Internal validity analysis; missing data was low for exercise (0.3%), civil status (3%), smoking (0.3%), BMI (1.1%), blood pressure (1%), perceived health (0.4%) and diet (0.3%), while it was higher for cardiorespiratory fitness (22.2%), physical work situation (17.5%), sitting at work (22.4%) and sitting in leisure (22.6%). Comparing participants with missing data for the four latter variables and those included in the analyses revealed statistically significant but small differences in other central variables (Additional file 2). External validity analysis; sex- and age-distribution in major and sub-major groups in the present study were compared with national register data from 2014 to 2018 (Statistics Sweden: www.scb.se). The proportion of women in different major groups in the HPA data was similar to national register data, with only three occupational groups having more than a 5% difference; Health professionals (79% vs 67%), Personal care workers (83% vs 90%) and Elementary occupations (54% vs 60%) (Additional file 3). Only two occupational groups in the present data had a difference in mean age of greater than two years; Service and sales workers (37y vs 43y) and Elementary occupations (38y vs 44y).

Statistical analysis

Chi-square test was used in the non-response analysis of internal missing data. For external validity, the proportion women and mean age was compared numerically. Independent t-tests were used to test for differences between continuous variables between high and low-skilled occupations (Table 1). Ten health risk were identified and dichotomized according to alternatives of reply or conventional cut-off values for increased health risk; No regular exercise (Never or Sometimes), Physically demanding work (Occasionally physically demanding or Occasionally very physically demanding), High sitting at work (Almost all the time or 75% of the time), High sitting in leisure (Almost all the time or 75% of the time), Perceived poor health (Very poor or poor), Perceived poor diet (Very poor or poor), Daily smoker (≥1 cig/day), Obesity (BMI > 30 kg·m− 2), Hypertension (diastolic BP ≥ 90 and systolic BP ≥ 140 mmHg or using self-reported blood pressure medicine) and Low cardiorespiratory fitness (estimated VO2max < 32 ml·min− 1·kg− 1). A total health risk indicator was derived by adding the single risk indicators, ranging from zero to seven possible risk factors for each participant (excluding physically demanding work, high sitting at work and high sitting in leisure due to high internal missing), and further dichotomized into ≥3 risk indicators or fewer for clustered risk analyses. Logistic regression modelling was used to study sex- and age-adjusted odds ratios (OR) with 95% CI confidence intervals (CI) for a) the ten different risk indicators and b) the clustered risk variable, in relation to the major and sub-major occupational groups (Managers set as reference), as well as c) the clustered risk variable in relation to grouping of occupations into blue collar and white collar, high-skilled and low-skilled (white high-skilled set as reference). Data were handled and analysed using R 3.6.3 (R Core Team, 2018) and the Tidyverse [20], the jtools [21] and the finalfit [22] packages.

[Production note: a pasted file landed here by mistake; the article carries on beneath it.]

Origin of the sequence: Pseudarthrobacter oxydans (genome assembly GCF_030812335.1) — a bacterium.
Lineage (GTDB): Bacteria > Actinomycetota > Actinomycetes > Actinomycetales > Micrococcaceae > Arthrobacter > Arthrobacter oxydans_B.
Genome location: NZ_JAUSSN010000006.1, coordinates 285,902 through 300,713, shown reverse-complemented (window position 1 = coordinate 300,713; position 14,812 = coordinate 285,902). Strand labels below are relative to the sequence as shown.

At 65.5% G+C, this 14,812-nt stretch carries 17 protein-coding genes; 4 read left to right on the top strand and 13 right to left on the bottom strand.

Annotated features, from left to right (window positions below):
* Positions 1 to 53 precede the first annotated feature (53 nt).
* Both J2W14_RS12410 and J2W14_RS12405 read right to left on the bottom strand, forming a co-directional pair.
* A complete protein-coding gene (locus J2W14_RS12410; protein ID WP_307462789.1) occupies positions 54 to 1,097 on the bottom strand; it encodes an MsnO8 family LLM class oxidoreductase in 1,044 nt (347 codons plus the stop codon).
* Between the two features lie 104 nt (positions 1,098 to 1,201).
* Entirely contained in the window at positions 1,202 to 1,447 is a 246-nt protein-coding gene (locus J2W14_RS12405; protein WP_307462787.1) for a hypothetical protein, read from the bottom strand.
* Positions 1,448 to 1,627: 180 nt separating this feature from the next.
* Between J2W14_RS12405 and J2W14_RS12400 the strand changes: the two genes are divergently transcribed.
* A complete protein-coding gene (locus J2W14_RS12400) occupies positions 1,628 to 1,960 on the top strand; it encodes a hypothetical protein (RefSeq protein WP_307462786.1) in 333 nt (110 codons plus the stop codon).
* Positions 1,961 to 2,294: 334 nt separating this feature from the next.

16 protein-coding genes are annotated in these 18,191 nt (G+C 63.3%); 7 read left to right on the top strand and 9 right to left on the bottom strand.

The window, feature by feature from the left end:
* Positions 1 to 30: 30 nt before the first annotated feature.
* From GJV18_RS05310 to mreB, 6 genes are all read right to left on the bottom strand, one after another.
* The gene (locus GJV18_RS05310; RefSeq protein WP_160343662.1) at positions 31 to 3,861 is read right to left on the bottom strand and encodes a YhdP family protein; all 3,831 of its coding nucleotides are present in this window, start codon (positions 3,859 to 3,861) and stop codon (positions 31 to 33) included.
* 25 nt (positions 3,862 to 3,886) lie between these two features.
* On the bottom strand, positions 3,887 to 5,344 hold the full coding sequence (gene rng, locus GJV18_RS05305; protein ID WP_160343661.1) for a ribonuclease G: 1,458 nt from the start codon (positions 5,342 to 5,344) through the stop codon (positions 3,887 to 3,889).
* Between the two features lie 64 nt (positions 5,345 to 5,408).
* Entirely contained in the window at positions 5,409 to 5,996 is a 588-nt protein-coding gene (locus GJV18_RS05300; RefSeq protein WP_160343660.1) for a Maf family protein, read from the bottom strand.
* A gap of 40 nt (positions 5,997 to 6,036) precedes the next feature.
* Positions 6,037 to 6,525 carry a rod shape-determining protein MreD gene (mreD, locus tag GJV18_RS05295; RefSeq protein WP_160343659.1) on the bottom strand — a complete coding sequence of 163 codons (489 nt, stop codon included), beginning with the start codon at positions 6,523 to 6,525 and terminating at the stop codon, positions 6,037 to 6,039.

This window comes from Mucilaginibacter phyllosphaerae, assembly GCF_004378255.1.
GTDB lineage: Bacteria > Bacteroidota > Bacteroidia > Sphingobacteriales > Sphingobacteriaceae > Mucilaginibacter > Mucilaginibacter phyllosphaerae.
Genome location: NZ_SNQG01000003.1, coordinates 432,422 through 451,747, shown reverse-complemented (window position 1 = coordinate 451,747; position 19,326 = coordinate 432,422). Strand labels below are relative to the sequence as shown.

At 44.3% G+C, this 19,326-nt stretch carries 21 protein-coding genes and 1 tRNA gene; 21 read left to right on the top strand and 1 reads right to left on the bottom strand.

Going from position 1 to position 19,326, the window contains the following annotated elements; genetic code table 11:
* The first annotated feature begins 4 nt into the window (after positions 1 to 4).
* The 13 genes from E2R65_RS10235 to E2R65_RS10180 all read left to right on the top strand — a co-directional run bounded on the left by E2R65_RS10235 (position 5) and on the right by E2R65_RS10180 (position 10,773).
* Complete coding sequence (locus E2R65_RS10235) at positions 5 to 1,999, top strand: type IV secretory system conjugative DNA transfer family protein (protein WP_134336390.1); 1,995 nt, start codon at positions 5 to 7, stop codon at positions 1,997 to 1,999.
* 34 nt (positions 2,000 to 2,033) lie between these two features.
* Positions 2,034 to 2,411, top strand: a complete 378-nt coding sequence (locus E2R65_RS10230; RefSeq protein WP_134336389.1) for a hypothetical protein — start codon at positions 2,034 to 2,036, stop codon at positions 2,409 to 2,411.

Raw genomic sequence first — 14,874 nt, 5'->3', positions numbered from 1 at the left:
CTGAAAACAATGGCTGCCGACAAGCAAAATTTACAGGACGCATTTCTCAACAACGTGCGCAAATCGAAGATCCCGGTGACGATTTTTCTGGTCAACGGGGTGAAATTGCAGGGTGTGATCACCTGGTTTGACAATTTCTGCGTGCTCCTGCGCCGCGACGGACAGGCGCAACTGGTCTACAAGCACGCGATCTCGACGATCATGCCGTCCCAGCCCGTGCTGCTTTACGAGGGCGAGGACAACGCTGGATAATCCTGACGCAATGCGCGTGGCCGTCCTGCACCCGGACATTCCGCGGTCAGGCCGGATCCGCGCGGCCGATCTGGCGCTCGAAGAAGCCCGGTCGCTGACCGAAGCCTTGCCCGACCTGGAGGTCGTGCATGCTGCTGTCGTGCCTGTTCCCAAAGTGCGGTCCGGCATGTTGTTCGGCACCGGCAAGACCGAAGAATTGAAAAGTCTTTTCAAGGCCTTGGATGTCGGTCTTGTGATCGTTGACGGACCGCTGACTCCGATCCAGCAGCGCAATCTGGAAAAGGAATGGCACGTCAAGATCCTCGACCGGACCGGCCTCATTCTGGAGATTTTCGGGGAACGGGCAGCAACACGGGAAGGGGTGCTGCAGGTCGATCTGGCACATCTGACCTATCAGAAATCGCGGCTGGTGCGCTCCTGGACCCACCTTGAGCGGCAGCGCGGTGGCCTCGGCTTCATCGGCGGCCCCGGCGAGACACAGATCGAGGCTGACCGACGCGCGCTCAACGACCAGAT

Results

There were significantly more men among blue-collar occupations (84% for all blue-collar occupations and 92% men in high-skilled and 74% low-skilled blue-collar workers), while there was a more equal sex-distribution in white-collar occupations (48% for all white-collar occupations and 55% in high-skilled and 32% in low-skilled white-collar occupations). In term of the separate occupational groups, there were several differences in the sex- and age-distributions (Tables 1 and 2). Regardless of being a blue- or white-collar occupations, participants with high-skilled occupations had lower BMI, lower systolic and diastolic blood pressure and higher cardiorespiratory fitness compared to participants with low-skilled occupations (all p < 0.001), (Table 1). There were further differences in these variables between the sub-major groups defined a priori (Table 2).

Table 1 Characteristics of the nine major occupational groups. In parathesis: prevalens (%) or standard deviation (SD)
Table 2 Characteristics of the sub-major occupational groups. In parathesis: prevalens (%) or standard deviation (SD)

Health risk indicators across occupational groups

Risk indicators with the highest overall prevalence were low cardiorespiratory fitness (39%) and no regular exercise (35%) (Fig. 1. Additional file 4). Risk indicators with the lowest overall prevalence were low perceived health (7%) and high sitting at leisure (12%). Multivariable adjusted analyses were performed to minimize the influence of differences in sex and age across occupational groups, although this did not materially change our findings (Table 3). With the exception of high sitting at work and in leisure, the ORs were in general lowest for white-collar high-skilled occupations, with higher OR for blue-collar occupations and low-skilled occupations. The greatest variation in OR across sub-major and major occupational groups were seen for daily smoking (OR = 0.68 to OR = 5.12), physically demanding work (OR = 0.55 to OR = 45.74) and high sitting at work (OR = 0.04 to OR = 1.86).